US4052623 *Aug 10, 1976Oct 4, 1977General Electric CompanyIsolated semiconductor gate control circuit
US4481434 *Jun 21, 1982Nov 6, 1984Eaton CorporationSelf regenerative fast gate turn-off FET
US4492883 *Jun 21, 1982Jan 8, 1985Eaton CorporationUnpowered fast gate turn-off FET
US4500801 *Jun 21, 1982Feb 19, 1985Eaton CorporationSelf-powered nonregenerative fast gate turn-off FET
US4877982 *Jan 23, 1989Oct 31, 1989Honeywell Inc.MOSFET turn-on/off circuit
US4888504 *Oct 7, 1988Dec 19, 1989International Rectifier CorporationBidirectional MOSFET switching circuit with single gate bias
US5467047 *Jul 15, 1994Nov 14, 1995Motorola, Inc.Power transistor rapid turn off circuit for saving power
US5475329 *Jan 4, 1994Dec 12, 1995Texas Instruments IncorporatedTurn-off circuit to provide a discharge path from a first node to a second node
US5481219 *Jul 20, 1994Jan 2, 1996At&T Corp.Apparatus and method for generting negative bias for isolated MOSFET gate-drive circuits
US5530298 *Sep 3, 1993Jun 25, 1996Dresser Industries, Inc.Solid-state pulse generator
US5578862 *Oct 13, 1994Nov 26, 1996Mitsubishi Denki Kabushiki KaishaSemiconductor integrated circuit with layer for isolating elements in substrate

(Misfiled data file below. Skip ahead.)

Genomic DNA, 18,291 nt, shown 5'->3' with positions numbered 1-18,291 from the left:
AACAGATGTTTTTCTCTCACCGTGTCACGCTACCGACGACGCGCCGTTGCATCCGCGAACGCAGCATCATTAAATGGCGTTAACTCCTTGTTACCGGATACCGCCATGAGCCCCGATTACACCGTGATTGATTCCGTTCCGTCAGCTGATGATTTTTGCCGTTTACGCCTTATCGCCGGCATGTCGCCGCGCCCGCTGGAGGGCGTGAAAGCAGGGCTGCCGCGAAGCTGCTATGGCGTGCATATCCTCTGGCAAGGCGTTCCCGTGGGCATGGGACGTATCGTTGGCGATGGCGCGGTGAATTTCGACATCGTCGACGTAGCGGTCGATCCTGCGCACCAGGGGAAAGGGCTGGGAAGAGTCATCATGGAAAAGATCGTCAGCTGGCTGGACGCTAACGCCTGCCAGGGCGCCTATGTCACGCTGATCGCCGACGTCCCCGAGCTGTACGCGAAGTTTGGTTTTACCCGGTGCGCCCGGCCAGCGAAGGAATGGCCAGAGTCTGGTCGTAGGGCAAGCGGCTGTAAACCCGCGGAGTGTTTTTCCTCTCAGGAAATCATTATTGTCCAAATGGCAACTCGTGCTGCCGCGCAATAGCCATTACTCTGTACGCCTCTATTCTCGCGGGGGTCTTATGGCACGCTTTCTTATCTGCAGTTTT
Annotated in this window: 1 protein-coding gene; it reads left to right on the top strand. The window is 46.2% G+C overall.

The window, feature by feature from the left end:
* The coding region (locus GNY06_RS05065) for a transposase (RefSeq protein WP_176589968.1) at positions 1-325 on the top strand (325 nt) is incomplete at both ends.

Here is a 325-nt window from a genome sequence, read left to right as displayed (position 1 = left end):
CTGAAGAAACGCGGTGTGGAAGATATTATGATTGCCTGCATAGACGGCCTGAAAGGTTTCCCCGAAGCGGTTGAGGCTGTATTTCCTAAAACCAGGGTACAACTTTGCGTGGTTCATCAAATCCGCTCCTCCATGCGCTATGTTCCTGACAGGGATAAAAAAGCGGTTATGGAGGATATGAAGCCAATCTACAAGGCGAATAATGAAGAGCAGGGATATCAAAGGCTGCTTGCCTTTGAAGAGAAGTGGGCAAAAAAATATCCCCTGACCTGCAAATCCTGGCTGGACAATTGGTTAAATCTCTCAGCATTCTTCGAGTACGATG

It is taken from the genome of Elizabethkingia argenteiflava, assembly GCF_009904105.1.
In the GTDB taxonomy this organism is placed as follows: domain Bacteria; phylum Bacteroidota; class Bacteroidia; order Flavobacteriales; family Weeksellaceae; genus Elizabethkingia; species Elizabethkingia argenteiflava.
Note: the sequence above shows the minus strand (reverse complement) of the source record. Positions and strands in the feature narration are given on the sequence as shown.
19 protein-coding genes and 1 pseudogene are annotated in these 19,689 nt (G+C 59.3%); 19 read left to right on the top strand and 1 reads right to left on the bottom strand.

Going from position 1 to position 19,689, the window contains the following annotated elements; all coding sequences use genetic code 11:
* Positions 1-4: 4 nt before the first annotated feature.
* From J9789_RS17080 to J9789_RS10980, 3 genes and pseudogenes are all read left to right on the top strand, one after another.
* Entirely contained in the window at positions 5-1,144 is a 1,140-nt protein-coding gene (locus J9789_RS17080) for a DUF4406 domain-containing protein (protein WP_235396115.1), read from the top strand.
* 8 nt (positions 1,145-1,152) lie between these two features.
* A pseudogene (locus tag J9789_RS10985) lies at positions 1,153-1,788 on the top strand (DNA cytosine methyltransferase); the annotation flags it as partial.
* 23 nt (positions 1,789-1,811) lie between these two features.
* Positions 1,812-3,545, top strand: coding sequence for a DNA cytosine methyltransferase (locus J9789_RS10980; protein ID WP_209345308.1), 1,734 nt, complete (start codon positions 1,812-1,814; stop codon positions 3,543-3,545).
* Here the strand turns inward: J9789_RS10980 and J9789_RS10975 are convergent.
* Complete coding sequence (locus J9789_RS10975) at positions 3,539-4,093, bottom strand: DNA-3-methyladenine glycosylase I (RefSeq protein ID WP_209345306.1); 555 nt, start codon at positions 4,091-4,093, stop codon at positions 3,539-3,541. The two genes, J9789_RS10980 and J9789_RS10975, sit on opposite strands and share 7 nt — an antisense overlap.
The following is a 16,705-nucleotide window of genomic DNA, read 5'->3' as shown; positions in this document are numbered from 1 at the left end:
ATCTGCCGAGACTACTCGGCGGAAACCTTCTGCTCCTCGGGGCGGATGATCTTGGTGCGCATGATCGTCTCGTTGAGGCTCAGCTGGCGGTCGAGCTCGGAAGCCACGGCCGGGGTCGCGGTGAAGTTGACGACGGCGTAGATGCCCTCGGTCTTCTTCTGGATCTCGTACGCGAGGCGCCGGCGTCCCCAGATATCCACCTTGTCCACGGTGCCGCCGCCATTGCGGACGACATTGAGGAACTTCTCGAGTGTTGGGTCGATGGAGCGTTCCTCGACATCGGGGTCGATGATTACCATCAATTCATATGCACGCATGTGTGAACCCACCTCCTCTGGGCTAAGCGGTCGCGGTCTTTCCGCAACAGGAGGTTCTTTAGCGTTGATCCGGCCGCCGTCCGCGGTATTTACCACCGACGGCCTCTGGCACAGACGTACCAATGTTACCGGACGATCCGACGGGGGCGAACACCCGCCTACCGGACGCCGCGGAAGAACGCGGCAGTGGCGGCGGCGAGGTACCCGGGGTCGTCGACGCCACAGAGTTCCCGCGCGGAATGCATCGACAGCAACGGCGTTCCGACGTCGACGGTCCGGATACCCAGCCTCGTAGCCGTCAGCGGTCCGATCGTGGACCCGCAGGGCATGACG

US5612562 *Sep 14, 1995Mar 18, 1997Sgs-Thomson Microelectronics S.A.Semiconductor component for supplying, recirculating and demagnetizing an inductive load
Referenced by
Citing PatentFiling datePublication dateApplicantTitle
US6496047Jun 23, 1999Dec 17, 2002Eev LiimitedSolid state switch with pulsed control
US6683393Dec 31, 2001Jan 27, 2004James M. LewisMOSFET based, high voltage, electronic relays for AC power switching and inductive loads
US6836161 *Mar 22, 2001Dec 28, 2004Nihon Kohden CorporationSemiconductor switch driving circuit
US6914350Nov 29, 2000Jul 5, 2005Marconi Applied Technologies LimitedSwitching arrangement
US7102253Mar 13, 2003Sep 5, 2006Lewis James MMOSFET based, high voltage, electronic relays for AC power switching and inductive loads
US7183672Oct 15, 2003Feb 27, 2007Lewis James MMOSFET based, high voltage, electronic relays for AC power switching and inductive loads
US7230354Nov 17, 2004Jun 12, 2007Lewis James MDriver system for MOSFET based, high voltage, electronic relays for AC power switching and inductive loads
US7256637 *Jun 14, 2002Aug 14, 2007E2V Technologies (Uk) LimitedHigh voltage switching apparatus
US7439636Feb 6, 2007Oct 21, 2008Lewis James MDriver system for MOSFET based, high voltage electronic relays for AC power switching and inductive loads
US20040075965 *Mar 13, 2003Apr 22, 2004Lewis James M.MOSFET based, high voltage, electronic relays for AC power switching and inductive loads